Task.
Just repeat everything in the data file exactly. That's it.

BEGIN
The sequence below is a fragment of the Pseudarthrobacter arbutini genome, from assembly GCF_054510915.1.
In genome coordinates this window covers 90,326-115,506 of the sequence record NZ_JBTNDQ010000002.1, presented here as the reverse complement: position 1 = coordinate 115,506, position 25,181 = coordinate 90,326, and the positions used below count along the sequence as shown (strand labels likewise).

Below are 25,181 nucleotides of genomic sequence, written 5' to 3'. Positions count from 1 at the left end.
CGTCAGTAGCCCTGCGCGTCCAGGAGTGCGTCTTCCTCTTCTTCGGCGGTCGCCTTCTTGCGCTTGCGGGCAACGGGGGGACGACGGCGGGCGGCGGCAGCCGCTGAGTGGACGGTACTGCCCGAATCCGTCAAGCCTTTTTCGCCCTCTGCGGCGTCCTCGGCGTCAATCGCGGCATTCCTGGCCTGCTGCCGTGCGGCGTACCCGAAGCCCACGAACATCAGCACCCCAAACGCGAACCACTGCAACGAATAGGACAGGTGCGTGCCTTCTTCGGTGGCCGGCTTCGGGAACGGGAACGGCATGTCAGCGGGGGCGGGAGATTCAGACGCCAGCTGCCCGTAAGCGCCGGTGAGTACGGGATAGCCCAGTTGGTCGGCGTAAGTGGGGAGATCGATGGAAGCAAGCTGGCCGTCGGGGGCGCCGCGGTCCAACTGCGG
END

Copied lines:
The sequence below is a fragment of the Pseudarthrobacter arbutini genome, from assembly GCF_054510915.1.
In genome coordinates this window covers 90,326-115,506 of the sequence record NZ_JBTNDQ010000002.1, presented here as the reverse complement: position 1 = coordinate 115,506, position 25,181 = coordinate 90,326, and the positions used below count along the sequence as shown (strand labels likewise).

Below are 25,181 nucleotides of genomic sequence, written 5' to 3'. Positions count from 1 at the left end.
CGTCAGTAGCCCTGCGCGTCCAGGAGTGCGTCTTCCTCTTCTTCGGCGGTCGCCTTCTTGCGCTTGCGGGCAACGGGGGGACGACGGCGGGCGGCGGCAGCCGCTGAGTGGACGGTACTGCCCGAATCCGTCAAGCCTTTTTCGCCCTCTGCGGCGTCCTCGGCGTCAATCGCGGCATTCCTGGCCTGCTGCCGTGCGGCGTACCCGAAGCCCACGAACATCAGCACCCCAAACGCGAACCACTGCAACGAATAGGACAGGTGCGTGCCTTCTTCGGTGGCCGGCTTCGGGAACGGGAACGGCATGTCAGCGGGGGCGGGAGATTCAGACGCCAGCTGCCCGTAAGCGCCGGTGAGTACGGGATAGCCCAGTTGGTCGGCGTAAGTGGGGAGATCGATGGAAGCAAGCTGGCCGTCGGGGGCGCCGCGGTCCAACTGCGG